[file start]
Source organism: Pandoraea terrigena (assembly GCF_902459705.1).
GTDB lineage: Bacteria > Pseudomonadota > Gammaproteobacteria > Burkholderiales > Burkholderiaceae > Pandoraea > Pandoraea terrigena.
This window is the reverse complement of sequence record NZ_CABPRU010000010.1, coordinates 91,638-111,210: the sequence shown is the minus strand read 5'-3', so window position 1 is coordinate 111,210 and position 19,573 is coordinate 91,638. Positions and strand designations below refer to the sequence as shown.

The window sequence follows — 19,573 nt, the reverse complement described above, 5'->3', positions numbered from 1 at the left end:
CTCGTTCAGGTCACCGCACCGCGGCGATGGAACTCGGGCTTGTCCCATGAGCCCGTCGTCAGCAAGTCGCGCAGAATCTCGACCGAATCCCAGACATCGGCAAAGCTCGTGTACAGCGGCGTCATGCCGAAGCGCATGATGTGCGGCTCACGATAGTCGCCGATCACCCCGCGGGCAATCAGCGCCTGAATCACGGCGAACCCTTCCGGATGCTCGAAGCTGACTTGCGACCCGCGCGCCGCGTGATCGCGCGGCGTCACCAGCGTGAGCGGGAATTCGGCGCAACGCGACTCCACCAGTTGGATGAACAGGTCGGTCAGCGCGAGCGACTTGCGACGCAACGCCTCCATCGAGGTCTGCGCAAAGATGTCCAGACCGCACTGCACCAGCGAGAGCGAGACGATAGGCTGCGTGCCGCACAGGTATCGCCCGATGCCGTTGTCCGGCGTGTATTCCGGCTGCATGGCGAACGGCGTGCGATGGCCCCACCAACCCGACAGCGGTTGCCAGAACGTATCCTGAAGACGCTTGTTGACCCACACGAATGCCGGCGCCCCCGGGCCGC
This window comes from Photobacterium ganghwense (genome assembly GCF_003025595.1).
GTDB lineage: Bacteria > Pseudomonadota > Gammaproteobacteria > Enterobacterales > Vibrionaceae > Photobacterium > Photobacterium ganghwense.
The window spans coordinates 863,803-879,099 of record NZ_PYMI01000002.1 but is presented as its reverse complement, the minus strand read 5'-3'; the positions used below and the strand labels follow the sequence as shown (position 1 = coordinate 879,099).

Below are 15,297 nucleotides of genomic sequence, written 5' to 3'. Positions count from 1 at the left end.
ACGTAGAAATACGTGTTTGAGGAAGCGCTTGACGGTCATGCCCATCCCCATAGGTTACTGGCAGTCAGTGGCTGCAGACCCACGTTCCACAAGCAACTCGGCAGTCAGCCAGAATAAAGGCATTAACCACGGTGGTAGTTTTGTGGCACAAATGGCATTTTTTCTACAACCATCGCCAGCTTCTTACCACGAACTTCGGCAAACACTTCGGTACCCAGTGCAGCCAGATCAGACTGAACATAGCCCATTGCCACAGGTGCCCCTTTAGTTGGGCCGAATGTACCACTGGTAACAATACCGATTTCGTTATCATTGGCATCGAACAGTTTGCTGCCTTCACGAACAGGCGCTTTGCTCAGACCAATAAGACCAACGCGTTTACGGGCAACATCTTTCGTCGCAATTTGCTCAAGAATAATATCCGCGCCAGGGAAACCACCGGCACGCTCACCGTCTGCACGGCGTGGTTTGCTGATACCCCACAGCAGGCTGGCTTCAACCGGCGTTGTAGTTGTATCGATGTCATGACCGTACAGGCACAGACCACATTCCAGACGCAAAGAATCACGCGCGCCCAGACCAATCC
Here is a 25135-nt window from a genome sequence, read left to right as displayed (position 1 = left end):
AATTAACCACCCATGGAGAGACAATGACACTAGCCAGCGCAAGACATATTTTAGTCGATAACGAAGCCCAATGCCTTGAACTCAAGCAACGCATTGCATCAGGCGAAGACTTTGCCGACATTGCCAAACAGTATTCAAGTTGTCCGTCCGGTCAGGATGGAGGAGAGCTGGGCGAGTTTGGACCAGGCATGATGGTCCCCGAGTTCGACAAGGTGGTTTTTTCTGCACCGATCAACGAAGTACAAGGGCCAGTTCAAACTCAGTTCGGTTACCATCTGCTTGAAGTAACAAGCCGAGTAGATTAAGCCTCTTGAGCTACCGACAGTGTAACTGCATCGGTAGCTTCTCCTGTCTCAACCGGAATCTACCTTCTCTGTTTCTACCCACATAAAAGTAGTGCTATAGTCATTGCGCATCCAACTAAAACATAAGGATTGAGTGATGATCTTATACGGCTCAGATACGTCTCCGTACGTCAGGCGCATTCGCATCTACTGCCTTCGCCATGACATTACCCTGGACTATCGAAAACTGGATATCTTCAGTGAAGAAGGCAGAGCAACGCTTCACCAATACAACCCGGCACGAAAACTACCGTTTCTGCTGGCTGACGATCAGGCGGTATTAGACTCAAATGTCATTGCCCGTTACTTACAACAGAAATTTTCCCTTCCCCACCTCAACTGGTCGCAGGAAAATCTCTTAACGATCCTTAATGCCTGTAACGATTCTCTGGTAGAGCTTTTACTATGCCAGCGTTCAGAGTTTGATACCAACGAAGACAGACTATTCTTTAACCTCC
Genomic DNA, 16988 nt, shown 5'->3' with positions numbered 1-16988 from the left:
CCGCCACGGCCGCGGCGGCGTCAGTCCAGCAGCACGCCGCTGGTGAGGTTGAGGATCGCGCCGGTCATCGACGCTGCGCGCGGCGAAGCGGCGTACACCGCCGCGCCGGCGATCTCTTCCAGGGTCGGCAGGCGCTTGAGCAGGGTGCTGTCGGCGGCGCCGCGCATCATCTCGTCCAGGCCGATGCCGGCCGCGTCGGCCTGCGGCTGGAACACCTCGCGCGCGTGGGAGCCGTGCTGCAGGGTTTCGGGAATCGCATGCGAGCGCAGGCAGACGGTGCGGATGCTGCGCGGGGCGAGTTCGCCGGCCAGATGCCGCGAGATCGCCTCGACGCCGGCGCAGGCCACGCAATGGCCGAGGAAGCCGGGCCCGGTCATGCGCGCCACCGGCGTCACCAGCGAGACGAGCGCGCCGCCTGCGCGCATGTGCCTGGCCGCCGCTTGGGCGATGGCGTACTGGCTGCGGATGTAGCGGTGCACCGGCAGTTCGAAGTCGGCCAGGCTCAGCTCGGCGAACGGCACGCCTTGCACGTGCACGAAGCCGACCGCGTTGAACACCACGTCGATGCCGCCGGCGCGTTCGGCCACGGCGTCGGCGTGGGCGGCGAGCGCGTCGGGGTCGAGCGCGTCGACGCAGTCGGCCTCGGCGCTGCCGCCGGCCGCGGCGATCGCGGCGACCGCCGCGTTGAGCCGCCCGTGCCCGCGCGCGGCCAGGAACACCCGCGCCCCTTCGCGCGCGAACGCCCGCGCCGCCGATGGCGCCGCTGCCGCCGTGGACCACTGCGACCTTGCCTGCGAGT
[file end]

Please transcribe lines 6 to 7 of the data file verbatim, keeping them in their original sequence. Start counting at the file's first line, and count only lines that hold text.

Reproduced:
This window comes from Photobacterium ganghwense (genome assembly GCF_003025595.1).
GTDB lineage: Bacteria > Pseudomonadota > Gammaproteobacteria > Enterobacterales > Vibrionaceae > Photobacterium > Photobacterium ganghwense.